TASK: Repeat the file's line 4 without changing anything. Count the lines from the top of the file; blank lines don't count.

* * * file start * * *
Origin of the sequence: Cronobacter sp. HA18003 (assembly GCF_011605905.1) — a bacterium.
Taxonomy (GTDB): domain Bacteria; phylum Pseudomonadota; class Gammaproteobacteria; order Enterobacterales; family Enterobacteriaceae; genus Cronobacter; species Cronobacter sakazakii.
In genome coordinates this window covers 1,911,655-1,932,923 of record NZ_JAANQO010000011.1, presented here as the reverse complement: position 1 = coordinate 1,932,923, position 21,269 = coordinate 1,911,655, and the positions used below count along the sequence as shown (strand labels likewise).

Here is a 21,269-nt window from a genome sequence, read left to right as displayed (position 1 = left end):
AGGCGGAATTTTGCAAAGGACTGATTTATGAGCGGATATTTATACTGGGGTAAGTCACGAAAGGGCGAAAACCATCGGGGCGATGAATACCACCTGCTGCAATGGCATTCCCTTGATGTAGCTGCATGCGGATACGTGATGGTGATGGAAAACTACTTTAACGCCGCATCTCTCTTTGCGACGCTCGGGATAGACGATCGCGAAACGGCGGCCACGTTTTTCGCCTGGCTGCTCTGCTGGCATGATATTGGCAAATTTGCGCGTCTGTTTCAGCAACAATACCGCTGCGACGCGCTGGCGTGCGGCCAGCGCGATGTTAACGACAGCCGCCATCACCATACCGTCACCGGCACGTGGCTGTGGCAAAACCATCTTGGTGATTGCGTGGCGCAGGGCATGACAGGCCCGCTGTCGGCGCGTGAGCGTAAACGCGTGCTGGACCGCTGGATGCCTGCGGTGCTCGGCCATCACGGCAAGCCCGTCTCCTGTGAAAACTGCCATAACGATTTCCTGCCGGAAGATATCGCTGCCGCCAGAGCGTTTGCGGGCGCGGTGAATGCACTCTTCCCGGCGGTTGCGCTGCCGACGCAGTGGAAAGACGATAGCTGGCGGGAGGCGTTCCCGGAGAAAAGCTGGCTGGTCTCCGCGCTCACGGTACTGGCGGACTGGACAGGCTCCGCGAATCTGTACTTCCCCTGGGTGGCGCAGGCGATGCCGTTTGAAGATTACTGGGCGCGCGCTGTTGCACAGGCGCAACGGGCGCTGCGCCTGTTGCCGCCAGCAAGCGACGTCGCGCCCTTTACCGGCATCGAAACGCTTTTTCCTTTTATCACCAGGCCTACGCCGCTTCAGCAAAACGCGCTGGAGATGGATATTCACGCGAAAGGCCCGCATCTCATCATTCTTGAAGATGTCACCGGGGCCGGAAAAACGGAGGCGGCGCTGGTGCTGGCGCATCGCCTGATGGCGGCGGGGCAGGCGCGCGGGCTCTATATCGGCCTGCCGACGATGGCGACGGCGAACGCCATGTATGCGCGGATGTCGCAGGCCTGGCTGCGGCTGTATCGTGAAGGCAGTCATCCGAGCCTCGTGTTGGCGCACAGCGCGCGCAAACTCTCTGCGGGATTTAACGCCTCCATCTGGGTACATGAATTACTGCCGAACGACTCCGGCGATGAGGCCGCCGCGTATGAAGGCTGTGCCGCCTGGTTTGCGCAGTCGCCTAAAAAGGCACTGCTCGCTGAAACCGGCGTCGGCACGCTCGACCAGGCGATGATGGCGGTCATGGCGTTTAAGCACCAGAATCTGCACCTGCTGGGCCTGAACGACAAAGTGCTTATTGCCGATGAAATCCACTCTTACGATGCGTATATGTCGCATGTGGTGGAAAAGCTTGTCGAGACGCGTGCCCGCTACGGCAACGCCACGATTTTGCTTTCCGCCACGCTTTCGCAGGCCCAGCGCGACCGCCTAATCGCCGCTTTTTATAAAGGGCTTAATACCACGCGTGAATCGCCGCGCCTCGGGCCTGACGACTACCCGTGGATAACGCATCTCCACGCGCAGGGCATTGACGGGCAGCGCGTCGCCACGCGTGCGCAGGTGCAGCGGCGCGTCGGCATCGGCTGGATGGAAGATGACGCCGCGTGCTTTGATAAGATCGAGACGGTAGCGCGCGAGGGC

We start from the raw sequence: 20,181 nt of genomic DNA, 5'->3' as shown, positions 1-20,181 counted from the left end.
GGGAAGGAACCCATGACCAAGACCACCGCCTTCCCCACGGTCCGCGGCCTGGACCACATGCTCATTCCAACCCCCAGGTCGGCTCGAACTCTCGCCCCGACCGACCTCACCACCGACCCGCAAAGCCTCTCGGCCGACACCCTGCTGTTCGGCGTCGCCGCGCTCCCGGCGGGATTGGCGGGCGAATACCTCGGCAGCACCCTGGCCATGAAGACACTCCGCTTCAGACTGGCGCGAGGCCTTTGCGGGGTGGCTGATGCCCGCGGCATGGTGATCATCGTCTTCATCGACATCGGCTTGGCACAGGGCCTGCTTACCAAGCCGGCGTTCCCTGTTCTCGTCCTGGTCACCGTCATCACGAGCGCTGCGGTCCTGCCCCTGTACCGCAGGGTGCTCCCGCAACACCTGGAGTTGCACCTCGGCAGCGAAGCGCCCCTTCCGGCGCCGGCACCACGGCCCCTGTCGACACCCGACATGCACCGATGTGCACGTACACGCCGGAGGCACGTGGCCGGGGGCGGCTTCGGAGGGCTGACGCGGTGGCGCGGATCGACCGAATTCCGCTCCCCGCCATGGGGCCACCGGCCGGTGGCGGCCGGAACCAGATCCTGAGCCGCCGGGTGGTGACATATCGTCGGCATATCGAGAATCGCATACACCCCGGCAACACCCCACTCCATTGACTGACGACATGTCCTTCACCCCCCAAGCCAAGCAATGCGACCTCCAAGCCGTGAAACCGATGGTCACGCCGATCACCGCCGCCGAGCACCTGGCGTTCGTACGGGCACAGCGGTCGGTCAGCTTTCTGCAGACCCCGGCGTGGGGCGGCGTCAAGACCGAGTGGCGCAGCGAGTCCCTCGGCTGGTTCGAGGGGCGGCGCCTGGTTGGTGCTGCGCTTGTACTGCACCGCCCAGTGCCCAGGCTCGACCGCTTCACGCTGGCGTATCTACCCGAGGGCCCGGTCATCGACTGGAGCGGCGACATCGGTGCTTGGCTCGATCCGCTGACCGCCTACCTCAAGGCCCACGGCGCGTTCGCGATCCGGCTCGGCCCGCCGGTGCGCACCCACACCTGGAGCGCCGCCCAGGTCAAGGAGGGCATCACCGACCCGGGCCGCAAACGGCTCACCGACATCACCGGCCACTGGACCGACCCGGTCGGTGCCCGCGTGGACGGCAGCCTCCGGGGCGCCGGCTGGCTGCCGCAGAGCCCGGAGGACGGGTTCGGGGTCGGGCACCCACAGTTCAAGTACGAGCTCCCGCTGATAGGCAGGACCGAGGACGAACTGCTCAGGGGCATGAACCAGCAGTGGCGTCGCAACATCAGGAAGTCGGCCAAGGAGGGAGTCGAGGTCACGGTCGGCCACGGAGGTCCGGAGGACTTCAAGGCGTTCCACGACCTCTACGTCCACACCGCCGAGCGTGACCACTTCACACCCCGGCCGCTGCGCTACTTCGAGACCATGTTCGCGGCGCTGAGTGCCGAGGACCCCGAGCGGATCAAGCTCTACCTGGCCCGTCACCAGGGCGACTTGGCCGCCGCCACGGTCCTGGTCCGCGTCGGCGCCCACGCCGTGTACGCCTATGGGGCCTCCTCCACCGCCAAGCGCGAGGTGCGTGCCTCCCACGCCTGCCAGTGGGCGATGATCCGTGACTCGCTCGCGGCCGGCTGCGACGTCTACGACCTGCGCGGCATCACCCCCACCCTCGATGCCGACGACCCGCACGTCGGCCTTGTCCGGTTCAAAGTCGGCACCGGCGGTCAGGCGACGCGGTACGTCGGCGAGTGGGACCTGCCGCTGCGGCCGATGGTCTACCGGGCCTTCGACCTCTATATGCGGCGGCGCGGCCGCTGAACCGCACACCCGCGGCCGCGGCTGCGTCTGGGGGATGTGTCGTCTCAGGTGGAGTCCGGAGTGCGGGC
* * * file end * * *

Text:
Here is a 21,269-nt window from a genome sequence, read left to right as displayed (position 1 = left end):